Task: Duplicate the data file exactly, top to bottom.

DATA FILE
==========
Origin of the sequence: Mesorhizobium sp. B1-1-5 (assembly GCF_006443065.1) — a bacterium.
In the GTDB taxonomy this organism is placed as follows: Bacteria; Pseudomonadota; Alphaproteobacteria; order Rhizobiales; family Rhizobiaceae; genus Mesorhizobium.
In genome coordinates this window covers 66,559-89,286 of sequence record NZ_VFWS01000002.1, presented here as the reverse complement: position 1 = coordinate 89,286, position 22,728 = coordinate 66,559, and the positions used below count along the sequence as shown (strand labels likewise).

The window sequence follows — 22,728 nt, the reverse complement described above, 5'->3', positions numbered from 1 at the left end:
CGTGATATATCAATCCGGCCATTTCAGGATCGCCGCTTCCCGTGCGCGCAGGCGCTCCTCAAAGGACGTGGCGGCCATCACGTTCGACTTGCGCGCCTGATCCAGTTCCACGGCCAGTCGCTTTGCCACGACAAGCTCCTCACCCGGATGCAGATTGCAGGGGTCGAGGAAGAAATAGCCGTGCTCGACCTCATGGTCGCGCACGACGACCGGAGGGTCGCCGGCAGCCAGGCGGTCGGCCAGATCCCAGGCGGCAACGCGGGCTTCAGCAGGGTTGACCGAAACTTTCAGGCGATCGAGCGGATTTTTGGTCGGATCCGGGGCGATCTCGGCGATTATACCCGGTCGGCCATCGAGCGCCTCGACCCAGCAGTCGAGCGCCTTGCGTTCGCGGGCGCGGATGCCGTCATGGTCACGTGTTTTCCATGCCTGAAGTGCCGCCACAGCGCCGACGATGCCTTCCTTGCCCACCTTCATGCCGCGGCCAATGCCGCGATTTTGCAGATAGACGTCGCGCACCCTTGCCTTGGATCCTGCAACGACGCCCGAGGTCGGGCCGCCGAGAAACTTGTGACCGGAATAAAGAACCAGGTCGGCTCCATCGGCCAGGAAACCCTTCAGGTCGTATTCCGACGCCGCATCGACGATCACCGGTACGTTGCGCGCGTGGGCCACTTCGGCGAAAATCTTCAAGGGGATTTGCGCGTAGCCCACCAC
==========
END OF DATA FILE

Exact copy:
Origin of the sequence: Mesorhizobium sp. B1-1-5 (assembly GCF_006443065.1) — a bacterium.
In the GTDB taxonomy this organism is placed as follows: Bacteria; Pseudomonadota; Alphaproteobacteria; order Rhizobiales; family Rhizobiaceae; genus Mesorhizobium.
In genome coordinates this window covers 66,559-89,286 of sequence record NZ_VFWS01000002.1, presented here as the reverse complement: position 1 = coordinate 89,286, position 22,728 = coordinate 66,559, and the positions used below count along the sequence as shown (strand labels likewise).

The window sequence follows — 22,728 nt, the reverse complement described above, 5'->3', positions numbered from 1 at the left end:
CGTGATATATCAATCCGGCCATTTCAGGATCGCCGCTTCCCGTGCGCGCAGGCGCTCCTCAAAGGACGTGGCGGCCATCACGTTCGACTTGCGCGCCTGATCCAGTTCCACGGCCAGTCGCTTTGCCACGACAAGCTCCTCACCCGGATGCAGATTGCAGGGGTCGAGGAAGAAATAGCCGTGCTCGACCTCATGGTCGCGCACGACGACCGGAGGGTCGCCGGCAGCCAGGCGGTCGGCCAGATCCCAGGCGGCAACGCGGGCTTCAGCAGGGTTGACCGAAACTTTCAGGCGATCGAGCGGATTTTTGGTCGGATCCGGGGCGATCTCGGCGATTATACCCGGTCGGCCATCGAGCGCCTCGACCCAGCAGTCGAGCGCCTTGCGTTCGCGGGCGCGGATGCCGTCATGGTCACGTGTTTTCCATGCCTGAAGTGCCGCCACAGCGCCGACGATGCCTTCCTTGCCCACCTTCATGCCGCGGCCAATGCCGCGATTTTGCAGATAGACGTCGCGCACCCTTGCCTTGGATCCTGCAACGACGCCCGAGGTCGGGCCGCCGAGAAACTTGTGACCGGAATAAAGAACCAGGTCGGCTCCATCGGCCAGGAAACCCTTCAGGTCGTATTCCGACGCCGCATCGACGATCACCGGTACGTTGCGCGCGTGGGCCACTTCGGCGAAAATCTTCAAGGGGATTTGCGCGTAGCCCACCAC